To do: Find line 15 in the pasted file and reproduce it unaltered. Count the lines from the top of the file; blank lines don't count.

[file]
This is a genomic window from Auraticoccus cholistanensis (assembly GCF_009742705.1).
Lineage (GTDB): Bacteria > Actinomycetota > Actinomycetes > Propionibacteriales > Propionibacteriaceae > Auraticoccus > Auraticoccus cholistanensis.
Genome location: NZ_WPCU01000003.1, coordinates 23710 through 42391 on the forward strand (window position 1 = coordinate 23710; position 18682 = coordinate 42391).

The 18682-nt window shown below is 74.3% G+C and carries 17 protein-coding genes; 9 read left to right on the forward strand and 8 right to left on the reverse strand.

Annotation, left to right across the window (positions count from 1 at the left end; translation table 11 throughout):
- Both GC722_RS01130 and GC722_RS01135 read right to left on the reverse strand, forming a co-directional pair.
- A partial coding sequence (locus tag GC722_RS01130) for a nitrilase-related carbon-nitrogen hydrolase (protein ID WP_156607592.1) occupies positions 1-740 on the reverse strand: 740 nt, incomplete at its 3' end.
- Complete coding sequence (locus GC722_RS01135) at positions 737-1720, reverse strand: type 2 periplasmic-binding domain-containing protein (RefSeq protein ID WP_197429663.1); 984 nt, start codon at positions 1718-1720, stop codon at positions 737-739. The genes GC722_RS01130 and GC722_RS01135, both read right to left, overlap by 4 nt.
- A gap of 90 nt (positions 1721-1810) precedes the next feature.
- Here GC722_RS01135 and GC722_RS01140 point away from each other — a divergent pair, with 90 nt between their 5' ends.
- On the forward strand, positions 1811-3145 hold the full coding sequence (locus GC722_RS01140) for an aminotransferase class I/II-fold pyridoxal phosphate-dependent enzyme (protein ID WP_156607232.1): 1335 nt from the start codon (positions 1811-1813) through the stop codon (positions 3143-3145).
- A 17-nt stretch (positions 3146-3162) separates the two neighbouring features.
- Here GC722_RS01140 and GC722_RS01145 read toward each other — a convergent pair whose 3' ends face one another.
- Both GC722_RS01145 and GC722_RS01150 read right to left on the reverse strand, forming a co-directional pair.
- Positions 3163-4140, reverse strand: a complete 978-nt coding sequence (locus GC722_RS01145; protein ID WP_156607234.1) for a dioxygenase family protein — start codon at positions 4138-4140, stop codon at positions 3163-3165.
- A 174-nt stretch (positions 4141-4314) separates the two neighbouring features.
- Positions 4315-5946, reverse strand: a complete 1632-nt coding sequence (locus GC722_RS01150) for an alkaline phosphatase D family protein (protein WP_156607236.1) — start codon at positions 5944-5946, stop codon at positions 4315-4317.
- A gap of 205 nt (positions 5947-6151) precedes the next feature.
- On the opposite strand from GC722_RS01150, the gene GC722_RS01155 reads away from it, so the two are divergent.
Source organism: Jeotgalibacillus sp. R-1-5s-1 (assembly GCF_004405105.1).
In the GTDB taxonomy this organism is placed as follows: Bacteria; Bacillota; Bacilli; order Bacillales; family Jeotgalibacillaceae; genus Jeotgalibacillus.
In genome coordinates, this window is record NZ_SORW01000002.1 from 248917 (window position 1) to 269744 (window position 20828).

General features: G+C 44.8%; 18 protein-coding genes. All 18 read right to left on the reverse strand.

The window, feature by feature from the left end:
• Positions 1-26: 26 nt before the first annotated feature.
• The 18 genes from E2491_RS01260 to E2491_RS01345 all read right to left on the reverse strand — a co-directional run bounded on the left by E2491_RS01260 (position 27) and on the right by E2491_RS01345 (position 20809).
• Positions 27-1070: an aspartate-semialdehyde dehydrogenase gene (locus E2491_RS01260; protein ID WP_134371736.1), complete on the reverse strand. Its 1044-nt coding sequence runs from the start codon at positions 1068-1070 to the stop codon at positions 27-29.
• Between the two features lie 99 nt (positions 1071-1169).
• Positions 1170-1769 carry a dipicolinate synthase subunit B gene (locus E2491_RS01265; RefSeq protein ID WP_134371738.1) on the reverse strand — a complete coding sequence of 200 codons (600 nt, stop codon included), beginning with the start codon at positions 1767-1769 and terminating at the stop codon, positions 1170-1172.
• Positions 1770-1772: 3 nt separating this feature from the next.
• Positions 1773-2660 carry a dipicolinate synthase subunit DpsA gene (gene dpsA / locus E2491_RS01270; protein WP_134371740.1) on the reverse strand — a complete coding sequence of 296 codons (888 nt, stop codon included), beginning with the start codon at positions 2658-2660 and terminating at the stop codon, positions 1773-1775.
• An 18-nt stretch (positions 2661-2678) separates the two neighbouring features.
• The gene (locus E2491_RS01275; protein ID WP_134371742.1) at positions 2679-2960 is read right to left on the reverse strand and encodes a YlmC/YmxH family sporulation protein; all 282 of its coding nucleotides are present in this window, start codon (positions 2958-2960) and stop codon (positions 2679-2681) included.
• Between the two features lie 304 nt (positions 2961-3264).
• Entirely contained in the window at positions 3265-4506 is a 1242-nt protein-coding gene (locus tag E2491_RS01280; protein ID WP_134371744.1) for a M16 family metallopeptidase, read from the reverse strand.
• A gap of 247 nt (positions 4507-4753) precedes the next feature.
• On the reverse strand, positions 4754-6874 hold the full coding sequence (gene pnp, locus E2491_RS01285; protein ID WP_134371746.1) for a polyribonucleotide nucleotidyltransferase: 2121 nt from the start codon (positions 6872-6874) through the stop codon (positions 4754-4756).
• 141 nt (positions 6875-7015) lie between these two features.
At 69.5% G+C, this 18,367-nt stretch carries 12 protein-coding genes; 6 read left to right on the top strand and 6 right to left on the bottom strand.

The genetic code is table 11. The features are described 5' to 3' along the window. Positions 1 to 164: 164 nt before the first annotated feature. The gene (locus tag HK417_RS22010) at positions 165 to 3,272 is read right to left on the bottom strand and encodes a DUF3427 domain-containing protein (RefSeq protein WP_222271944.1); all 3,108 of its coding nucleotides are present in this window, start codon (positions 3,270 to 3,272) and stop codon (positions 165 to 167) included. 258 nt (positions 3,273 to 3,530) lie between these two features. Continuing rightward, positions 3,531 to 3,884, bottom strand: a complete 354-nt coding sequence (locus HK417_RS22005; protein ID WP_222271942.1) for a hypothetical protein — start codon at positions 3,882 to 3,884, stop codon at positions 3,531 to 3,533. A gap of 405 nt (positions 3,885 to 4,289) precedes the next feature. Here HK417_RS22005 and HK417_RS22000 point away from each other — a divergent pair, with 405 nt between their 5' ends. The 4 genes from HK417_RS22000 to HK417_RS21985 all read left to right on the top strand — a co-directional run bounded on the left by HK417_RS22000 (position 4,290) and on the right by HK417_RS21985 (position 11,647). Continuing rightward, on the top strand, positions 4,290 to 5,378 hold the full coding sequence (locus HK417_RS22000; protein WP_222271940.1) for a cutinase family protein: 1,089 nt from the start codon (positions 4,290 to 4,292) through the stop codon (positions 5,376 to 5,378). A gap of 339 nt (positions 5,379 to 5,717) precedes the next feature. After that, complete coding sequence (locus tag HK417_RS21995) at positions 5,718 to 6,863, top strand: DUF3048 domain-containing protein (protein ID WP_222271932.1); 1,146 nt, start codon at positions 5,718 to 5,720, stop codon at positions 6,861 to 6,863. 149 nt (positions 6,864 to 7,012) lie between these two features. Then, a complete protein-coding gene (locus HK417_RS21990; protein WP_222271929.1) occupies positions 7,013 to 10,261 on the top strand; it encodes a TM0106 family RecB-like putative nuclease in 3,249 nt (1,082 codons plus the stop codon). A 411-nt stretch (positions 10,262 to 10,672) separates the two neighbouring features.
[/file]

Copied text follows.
- Positions 3163-4140, reverse strand: a complete 978-nt coding sequence (locus GC722_RS01145; protein ID WP_156607234.1) for a dioxygenase family protein — start codon at positions 4138-4140, stop codon at positions 3163-3165.